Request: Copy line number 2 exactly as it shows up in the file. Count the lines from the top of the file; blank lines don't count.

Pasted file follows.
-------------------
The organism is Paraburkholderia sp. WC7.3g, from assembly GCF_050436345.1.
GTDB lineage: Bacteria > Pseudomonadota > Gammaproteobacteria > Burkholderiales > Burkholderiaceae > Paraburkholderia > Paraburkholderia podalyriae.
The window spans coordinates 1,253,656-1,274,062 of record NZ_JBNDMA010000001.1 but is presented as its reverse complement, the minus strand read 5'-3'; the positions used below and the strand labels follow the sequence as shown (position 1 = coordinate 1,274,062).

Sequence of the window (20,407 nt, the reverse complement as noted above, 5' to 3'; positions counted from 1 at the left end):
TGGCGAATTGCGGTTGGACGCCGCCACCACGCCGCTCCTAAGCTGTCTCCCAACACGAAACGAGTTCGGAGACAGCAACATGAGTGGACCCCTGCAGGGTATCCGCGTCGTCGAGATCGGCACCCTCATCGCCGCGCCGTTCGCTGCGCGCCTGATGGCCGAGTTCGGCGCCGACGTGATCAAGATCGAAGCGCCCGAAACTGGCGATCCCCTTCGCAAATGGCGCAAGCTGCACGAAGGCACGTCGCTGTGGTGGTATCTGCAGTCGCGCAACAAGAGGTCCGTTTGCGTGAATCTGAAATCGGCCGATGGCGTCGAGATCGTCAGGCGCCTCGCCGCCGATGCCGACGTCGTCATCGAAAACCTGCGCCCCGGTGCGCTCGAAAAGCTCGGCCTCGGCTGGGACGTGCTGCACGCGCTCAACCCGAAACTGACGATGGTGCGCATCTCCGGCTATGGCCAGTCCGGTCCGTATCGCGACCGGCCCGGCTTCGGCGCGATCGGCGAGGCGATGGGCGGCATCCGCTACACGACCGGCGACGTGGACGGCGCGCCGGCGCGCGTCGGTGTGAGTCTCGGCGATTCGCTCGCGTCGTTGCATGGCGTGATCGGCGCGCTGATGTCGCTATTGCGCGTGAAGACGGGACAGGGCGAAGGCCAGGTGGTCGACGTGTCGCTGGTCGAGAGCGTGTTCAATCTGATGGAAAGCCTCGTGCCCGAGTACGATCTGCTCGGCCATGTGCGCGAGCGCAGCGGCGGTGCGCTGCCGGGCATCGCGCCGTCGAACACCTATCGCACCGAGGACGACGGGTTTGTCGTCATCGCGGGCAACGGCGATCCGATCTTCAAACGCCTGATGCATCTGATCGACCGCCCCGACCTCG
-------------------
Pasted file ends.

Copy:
GTDB lineage: Bacteria > Pseudomonadota > Gammaproteobacteria > Burkholderiales > Burkholderiaceae > Paraburkholderia > Paraburkholderia podalyriae.